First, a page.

BENNINGTON -- Discontent with a lack of trails and walkways for pedestrians and bikers, a volunteer group of local officials, fitness enthusiasts and community-minded individuals are taking action on their own.
A "ninja path" that will eventually extend from downtown Bennington into North Bennington is being patched together with existing public infrastructure and private land to connect the two communities, said Joann Erenhouse, the executive director of the Bennington Area Chamber of Commerce.
Bike path system
"It's kind of like phase one of our Bennington bike path system," she said. "We hope to eventually have some really nice scenic loops."
Town officials have discussed and sought a bike pathway for years. But so far, the town has failed to accomplish that goal. Erenhouse said she and others are taking a "ride it now approach." They have created a route that connects existing sidewalks and trails with privately owned land. The private landowners have agreed to allow paths to be widened and cleared, she said.
"We just want to get something done that we can get done," Erenhouse said.
The patchwork trail system begins along the river walk in downtown Bennington. It follows along Benmont Avenue, where sidewalks are expected to be added in the future and across the Hunt Street Bridge to Hicks Avenue. Erenhouse said the path will include cleared trails behind Walmart and Price Chopper, and continue on to the Hannaford shopping plaza.
"Eventually we're going to do a little bit of clearing behind the Hannaford. Nothing dramatic, just going to spruce it up a little bit," Erenhouse said.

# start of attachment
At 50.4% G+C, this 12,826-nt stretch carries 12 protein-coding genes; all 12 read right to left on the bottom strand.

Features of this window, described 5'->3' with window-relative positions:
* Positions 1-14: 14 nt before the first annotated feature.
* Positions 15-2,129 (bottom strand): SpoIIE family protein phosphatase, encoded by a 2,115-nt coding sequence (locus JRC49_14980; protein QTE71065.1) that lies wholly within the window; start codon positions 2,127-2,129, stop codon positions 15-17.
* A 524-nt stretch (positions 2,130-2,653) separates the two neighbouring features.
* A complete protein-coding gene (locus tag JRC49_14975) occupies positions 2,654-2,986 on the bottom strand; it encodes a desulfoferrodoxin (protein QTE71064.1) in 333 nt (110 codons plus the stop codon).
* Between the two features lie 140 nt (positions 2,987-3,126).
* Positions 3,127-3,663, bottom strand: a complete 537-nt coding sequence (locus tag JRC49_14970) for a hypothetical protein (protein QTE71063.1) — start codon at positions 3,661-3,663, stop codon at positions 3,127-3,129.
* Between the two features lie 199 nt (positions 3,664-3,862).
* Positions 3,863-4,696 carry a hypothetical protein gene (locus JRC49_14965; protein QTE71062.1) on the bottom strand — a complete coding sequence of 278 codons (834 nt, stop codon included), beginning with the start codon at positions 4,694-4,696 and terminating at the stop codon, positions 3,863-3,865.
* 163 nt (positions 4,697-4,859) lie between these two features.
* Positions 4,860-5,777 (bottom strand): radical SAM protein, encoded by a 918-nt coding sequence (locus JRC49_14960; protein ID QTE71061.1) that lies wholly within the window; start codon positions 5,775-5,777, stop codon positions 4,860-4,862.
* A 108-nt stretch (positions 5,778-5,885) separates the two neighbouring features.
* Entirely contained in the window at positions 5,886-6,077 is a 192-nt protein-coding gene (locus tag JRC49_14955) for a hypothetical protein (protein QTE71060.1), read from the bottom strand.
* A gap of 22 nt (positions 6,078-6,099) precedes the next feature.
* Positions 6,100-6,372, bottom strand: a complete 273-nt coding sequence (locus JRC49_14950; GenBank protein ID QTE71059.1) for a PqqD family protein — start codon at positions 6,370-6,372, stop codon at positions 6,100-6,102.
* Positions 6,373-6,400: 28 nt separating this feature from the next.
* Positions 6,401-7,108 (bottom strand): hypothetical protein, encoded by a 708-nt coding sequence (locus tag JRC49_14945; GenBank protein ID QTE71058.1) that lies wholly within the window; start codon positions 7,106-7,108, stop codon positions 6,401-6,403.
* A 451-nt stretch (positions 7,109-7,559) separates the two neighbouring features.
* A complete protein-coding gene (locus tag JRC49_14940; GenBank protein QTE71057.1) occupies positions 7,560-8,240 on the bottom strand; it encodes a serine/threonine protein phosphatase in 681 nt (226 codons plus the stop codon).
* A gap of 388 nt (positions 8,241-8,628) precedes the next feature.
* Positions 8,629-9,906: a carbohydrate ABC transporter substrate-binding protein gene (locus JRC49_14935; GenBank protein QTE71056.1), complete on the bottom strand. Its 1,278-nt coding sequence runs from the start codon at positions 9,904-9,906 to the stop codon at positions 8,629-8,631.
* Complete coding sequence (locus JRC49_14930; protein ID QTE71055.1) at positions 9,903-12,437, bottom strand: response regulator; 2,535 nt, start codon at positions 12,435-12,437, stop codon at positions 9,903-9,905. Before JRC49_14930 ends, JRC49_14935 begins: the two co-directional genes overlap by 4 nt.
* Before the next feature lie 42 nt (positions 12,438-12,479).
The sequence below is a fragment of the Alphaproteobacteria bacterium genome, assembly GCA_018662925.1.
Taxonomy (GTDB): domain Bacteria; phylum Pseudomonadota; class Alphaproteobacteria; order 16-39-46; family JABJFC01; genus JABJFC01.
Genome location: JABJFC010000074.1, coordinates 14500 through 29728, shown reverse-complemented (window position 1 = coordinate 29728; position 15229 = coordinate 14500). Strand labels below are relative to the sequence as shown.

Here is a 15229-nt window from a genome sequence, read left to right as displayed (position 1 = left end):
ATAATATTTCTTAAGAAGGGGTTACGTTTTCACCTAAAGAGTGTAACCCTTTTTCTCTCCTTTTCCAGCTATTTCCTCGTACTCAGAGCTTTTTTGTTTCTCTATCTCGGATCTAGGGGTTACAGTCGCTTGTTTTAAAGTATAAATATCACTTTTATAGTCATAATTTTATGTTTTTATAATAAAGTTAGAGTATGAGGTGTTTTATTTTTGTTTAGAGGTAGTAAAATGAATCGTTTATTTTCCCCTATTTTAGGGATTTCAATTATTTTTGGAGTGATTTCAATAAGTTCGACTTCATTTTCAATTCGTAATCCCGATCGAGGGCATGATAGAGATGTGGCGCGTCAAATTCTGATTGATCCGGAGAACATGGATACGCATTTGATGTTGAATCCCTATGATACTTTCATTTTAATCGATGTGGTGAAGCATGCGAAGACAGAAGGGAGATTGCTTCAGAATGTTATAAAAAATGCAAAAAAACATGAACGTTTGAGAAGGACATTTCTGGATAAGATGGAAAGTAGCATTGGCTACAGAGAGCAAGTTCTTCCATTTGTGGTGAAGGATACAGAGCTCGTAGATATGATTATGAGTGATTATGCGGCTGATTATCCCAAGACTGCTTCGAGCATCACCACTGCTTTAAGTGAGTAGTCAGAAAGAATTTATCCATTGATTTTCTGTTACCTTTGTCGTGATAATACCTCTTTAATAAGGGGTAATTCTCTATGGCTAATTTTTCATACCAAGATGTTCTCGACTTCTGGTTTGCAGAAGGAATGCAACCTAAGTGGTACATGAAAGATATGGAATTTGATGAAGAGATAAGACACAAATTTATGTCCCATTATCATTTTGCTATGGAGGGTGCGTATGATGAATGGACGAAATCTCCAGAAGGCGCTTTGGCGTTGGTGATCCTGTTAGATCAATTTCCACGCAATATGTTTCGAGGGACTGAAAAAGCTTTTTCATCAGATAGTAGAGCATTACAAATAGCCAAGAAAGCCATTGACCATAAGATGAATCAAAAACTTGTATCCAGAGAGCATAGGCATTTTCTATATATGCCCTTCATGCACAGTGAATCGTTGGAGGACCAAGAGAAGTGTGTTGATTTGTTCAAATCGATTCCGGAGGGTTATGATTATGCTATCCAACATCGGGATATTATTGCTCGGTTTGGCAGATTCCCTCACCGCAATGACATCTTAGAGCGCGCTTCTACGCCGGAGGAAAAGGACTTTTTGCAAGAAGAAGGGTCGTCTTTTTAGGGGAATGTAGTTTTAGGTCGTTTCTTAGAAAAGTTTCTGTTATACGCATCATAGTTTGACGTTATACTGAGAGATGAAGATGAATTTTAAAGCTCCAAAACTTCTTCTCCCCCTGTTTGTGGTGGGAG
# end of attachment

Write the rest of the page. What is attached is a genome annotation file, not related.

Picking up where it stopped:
For now, that is where the trail will end. "We're not quite sure where we're going to be crossing people over, but we will be crossing them over to Bennington College," Erenhouse said.
Route 67A is a busy stretch of road and careful consideration will be given to how bikers and pedestrians can safely cross the roadway. Once across the street, existing paths and trails will lead into North Bennington, Erenhouse said.
"It's a nice way to link up everybody. We think that Bennington College students are going to be happy to link up with Bennington without having to ride Northside Drive the whole way," she said. "It's a nice way for people to get out and see their community, enjoy the fresh air and get out and pedal around."
The idea has been pushed by the Bennington Economic Development Task Force, which created subcommittees with special initiatives. Erenhouse said she has been focused on the bike path, as well as a new welcome center now under construction and passenger rail service, among other goals.
Volunteers spent last week clearing a trail behind the Monument Plaza shopping center on Northside Drive. Additional work sessions will be planned in the future, Erenhouse said.
"We have a lot of community support and a lot of community volunteers. Everyone that was out there clearing comes from different community groups," she said. "This isn't costing anyone anything."
Mark Anders, a transportation planner with the Bennington County Regional Commission, said those working on the pathway are not currently seeking funding, but may in the future if it is necessary. "We don't have any money for it right now. If we need some large piece of infrastructure at some point, we may apply for grants," he said. "We're just building it in bits and pieces as opportunities arrive."
Anders said organizers must figure out how to cross a brook along the path, and how to bring the path under Route 279 because the state controls the right-of-way, he said.